The Republican party is no longer the party of low taxes, low debt, and a limited but working government. It has become the Trump party supported by a rabid group of Tea party followers who will do anything to please POTUS. This party is exploding all the infrastructure of the existing government, such as the Consumer Financial Protection Bureau (CFPB). Trump makes no beef about pandering only to his voters and running roughshod over any efforts at compromise. Not only that, he has become a model for something quite crude.
Trump has been dragging the Republican party into the gutter as he becomes more offensive and unpresidential. He has promised to bomb any Republican’s chance of retaking their own seats, should he or she oppose him, even privately.
Republicans have reacted in various ways. The former Republican moderates have abandoned their party and retired. Others have remained quiet. Then, there are those like Senator Lindsey Graham (R-SC) who have slid next to the current president on the golf course and became cloying sycophants. Finally, there has been a number of Republicans who changed parties. State Representative Andy McKean (R-IA) is one of them.
McKean said he could not “support the standard bearer of our party,” according to The Iowa Starting Line:
‘With the 2020 presidential election looming on the horizon, I feel, as a Republican, that I need to be able to support the standard bearer of our party. Unfortunately, that is something I’m unable to do.’
In a press conference, McKean said:
‘I found myself increasingly uncomfortable with the stance of my party on the vast majority of high profiles issues and often sympathetic with concerns raised by the minority caucus.’
The Republican state legislator from Jones County decided he wanted to leave the GOP and move over to the Democratic side of the Iowa Congress. The representative started out in state politics as a senator in 1978. After several terms, he went back into the private sector. Then, in 2016 McKean returned as a state representative after winning a swing seat.
During the time that he was gone, the Republican party transformed itself into something far different than it was in the ’70s and ’80s. There was no spot for this moderate Republican. McKean found himself siding with the Democrats on a gun rights constitutional amendment. Just last week, McKean’s common sense told him that stun guns on college campuses sounded right, given the increase in rapes and hate crimes. He went Democratic on that vote, too, according to another article in The Iowa Starting Line.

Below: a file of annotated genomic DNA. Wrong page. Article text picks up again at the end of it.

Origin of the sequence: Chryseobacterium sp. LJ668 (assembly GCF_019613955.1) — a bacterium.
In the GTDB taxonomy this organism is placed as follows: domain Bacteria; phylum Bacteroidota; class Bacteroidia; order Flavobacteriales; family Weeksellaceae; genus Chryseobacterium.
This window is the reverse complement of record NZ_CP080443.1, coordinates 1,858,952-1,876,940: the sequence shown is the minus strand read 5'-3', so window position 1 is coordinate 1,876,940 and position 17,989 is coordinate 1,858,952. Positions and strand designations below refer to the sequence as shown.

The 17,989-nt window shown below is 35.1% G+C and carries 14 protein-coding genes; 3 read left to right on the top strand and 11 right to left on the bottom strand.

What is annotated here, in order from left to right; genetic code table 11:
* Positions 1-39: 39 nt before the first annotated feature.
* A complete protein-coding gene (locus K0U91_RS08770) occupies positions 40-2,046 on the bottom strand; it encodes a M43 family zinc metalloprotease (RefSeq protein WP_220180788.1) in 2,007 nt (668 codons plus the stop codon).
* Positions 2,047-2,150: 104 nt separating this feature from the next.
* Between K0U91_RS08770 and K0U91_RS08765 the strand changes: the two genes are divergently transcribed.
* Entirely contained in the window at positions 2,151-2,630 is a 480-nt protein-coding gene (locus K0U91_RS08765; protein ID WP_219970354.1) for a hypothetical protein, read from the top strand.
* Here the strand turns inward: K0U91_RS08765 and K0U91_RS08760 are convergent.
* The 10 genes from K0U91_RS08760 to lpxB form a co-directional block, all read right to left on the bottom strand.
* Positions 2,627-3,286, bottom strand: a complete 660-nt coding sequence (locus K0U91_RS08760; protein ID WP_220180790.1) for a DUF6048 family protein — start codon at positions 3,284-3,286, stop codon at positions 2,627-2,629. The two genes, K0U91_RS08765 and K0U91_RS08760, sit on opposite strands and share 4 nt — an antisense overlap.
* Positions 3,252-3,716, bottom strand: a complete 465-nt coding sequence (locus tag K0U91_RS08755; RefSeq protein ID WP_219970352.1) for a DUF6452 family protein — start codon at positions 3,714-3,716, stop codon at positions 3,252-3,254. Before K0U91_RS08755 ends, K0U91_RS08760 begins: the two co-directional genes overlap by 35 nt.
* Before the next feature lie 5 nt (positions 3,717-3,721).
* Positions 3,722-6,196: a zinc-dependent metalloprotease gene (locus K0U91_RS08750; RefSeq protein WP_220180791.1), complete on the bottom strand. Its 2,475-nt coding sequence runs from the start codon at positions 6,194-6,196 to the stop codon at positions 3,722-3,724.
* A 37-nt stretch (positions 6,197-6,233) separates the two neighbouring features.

Trump has continued to be a festering thorn in McKean’s side:
‘He sets, in my opinion, a poor example for the nation and particularly for our children by personally insulting, often in a crude and juvenile fashion, those who disagree with him, being a bully at a time when we’re attempting to discourage bullying, his frequent disregard for the truth, and his willingness to ridicule or marginalize people for their appearances, ethnicity, or disability.’
‘I believe that his actions have coarsened political discourse, have resulted in unprecedented divisiveness, and have created an atmosphere that is a breeding ground for hateful rhetoric and actions.’
Republicans have been trying to fill the courts with ultra-conservative judges and even change how Iowa chooses those judges. McKean said this about the bully-in-chief:
‘Some would excuse this behavior as telling it like it is and the new normal. If this is the new normal, I want no part of it.’